I'll bet you do it too.
I'm talking about breakfast for dinner. It's what I make when I don't have the brain power to make anything else. Because breakfast food tends to be pretty easy.
The folks at Krusteaz did a survey and this is what they found out:
- Nine out of ten (91 percent) Americans say they eat breakfast for dinner, with 56 percent doing so once a month or more often.
- For families, the trend is even more prevalent. 67 percent of respondents with children in the household say they have breakfast for dinner once a month or more.
- A variety of factors contribute to the rising popularity of breakfast for dinner, with the main appeal being ease of preparation versus a traditional dinner meal (43 percent).
- For families especially, it's also "a fun way to break up the monotony of weekly dinner night" said 44 percent.
- When it comes to preparation, mom is most likely to lead the preparation of breakfast-for-dinner (42 percent), followed by dad (19 percent). Another 17 percent say it's a joint effort between parents and kids.
- Half of all adults (52 percent) choose dinner as their favorite meal of the day.
- Most adults (62 percent) eat dinner as a family at least four nights a week, with over one in three (37 percent) saying they do so every night.
- Those with children in the household are even more likely to have dinner as a family at least 4 nights a week (72 percent).
And when I say giant, I mean ginormous. Like, it's really a cake, sort of. I suggest cutting it into wedges to serve.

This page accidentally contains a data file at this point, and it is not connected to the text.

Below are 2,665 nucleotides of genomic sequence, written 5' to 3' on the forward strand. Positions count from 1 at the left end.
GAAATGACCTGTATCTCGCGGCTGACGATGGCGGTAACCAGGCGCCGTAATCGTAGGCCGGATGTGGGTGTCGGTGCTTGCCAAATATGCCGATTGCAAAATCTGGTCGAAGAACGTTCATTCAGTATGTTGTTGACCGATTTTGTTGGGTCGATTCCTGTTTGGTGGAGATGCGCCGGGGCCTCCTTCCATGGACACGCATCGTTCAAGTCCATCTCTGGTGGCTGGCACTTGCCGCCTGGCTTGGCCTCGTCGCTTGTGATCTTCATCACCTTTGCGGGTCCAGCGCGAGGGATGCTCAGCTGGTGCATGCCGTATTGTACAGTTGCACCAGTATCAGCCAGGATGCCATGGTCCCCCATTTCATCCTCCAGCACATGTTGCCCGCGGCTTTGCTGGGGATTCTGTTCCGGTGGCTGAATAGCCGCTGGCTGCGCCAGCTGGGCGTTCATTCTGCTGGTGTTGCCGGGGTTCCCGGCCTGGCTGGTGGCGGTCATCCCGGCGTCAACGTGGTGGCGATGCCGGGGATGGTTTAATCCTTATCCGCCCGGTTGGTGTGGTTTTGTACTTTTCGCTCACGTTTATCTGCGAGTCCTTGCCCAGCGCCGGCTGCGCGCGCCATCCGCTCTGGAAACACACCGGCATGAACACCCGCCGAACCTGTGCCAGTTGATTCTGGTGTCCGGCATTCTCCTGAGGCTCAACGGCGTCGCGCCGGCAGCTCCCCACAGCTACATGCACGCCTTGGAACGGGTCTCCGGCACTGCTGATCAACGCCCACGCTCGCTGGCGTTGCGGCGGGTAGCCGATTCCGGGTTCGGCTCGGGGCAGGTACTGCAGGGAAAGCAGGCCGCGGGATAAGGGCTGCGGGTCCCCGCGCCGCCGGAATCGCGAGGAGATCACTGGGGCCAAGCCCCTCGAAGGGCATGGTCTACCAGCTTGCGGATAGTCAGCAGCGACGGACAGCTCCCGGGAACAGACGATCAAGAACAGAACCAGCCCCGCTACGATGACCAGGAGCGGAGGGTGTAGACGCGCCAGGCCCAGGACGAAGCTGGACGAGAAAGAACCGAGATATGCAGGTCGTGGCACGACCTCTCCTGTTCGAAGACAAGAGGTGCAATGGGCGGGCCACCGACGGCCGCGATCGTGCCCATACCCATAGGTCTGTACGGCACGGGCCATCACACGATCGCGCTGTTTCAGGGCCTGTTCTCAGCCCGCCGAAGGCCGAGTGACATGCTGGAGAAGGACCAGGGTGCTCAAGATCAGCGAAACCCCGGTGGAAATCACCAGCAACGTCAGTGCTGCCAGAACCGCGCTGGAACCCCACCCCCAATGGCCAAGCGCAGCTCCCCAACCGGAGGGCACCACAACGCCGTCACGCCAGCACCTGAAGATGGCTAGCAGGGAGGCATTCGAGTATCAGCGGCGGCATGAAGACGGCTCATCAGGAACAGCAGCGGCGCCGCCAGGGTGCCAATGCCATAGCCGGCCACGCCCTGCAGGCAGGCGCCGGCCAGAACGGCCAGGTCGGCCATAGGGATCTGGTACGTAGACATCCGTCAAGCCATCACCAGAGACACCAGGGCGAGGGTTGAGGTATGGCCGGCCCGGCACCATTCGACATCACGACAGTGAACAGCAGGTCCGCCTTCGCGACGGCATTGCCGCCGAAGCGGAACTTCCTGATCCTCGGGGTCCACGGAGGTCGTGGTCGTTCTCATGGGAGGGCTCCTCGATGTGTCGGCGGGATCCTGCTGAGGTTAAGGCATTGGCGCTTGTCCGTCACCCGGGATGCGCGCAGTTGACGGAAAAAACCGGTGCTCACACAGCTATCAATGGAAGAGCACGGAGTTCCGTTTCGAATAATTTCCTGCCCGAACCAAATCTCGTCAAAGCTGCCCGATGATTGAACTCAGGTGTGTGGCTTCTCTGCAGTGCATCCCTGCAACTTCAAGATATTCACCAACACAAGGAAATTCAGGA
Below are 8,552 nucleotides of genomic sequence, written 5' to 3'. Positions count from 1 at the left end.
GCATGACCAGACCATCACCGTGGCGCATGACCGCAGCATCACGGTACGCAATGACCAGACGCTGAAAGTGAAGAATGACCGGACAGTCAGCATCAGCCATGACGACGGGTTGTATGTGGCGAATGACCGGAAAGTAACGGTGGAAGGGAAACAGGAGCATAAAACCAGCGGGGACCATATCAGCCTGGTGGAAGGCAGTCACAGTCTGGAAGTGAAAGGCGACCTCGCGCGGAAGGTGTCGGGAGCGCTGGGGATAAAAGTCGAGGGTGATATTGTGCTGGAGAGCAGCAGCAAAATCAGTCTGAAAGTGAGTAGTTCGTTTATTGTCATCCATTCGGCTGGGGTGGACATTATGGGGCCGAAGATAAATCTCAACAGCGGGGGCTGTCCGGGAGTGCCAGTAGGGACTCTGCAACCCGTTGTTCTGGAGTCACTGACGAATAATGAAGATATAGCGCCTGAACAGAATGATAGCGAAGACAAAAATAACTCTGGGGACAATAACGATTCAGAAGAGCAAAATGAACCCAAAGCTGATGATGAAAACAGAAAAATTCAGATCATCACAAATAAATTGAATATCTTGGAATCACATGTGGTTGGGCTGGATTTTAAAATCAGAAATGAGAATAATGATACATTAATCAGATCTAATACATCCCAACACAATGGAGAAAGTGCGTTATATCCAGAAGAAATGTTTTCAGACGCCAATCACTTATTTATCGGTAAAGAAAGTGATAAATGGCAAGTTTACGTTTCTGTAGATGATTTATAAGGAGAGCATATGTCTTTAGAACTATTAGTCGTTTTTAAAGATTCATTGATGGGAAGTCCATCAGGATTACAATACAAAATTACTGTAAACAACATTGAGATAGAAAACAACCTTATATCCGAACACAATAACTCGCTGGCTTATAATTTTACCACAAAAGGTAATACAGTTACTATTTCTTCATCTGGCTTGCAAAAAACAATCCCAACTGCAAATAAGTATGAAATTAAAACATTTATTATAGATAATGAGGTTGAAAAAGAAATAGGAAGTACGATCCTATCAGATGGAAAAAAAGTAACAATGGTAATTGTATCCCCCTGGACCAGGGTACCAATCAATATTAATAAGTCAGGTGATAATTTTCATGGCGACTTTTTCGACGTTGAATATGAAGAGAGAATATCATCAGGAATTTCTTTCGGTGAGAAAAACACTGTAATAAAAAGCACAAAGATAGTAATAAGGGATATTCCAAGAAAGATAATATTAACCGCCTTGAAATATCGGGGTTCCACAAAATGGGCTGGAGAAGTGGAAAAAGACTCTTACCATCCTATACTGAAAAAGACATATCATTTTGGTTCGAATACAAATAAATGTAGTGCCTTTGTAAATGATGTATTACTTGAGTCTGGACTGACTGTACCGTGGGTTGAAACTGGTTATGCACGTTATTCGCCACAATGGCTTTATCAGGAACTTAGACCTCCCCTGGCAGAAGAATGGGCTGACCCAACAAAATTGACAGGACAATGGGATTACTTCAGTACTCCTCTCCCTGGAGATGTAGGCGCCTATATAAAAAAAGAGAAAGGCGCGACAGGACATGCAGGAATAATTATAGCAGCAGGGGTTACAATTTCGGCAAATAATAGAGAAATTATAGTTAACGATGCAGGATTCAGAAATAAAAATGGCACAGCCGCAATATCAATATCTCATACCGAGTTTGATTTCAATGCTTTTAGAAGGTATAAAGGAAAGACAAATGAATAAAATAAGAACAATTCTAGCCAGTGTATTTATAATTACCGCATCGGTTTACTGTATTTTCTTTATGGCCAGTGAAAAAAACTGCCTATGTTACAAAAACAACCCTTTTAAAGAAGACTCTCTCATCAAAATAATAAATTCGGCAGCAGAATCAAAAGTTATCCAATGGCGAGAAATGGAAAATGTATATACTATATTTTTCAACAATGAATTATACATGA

I made this in my rice cooker which seems odd, but it actually cooks. The rice cookers with sensors actually pay attention to ... something ... which is how they know your rice is cooked. I think it's the temperature.
In any case, it's that same sensor that tells the rice cooker when your ginormous pancake-monster is done.
If you have a rice cooker that doesn't have a sensor, I guess you're on your own to figure out the timing on the cooking.
Walnut Rice-Cooker Pancake
2 cups Krusteaz pancake mix
1 1/2 cups water
Generous 1/2 cup walnuts
1 tablespoon maple sugar
Combine the pancake mix and water and mix well. It's fine if there are a few lumps, but it should be mixed. Add the walnut and stir to combine.
Pour this into your rice cooker.
Yes, I said rice cooker.
Sprinkle the maple sugar on top.
If your rice cooker has settings, you might need to fiddle around to get the perfect setting for making pancake cakes, but I used the sushi setting. Next time I might try the brown rice setting. We'll see.
In any case, the top of the cake (which will be the bottom when you turn it out) won't brown, so it will look pale even when it's cooked. You might see browning around the edges, though, since it will brown where it makes contact with the rice cooker bowl. To check for doneness, poke a toothpick in, just like with a cake.
Turn it out onto a rack and then put it on a plate for serving.
While you'd normally eat pancakes warm from the stove, I actually liked this better after it was cooled, and I liked it better plain or with a little butter, rather than with syrup.
But I'm weird. So try it warm and try it cooled and see which you prefer.
And, if this is breakfast for dinner, you might want to serve it with some bacon and eggs. Otherwise, it's sort of like cake for dinner. Which, now that I think about it, isn't such a terrible thing.
This is NOT a sponsored post. Krusteaz has sent me products in the past, but this time around, I just wanted to have some fun with the info they sent me.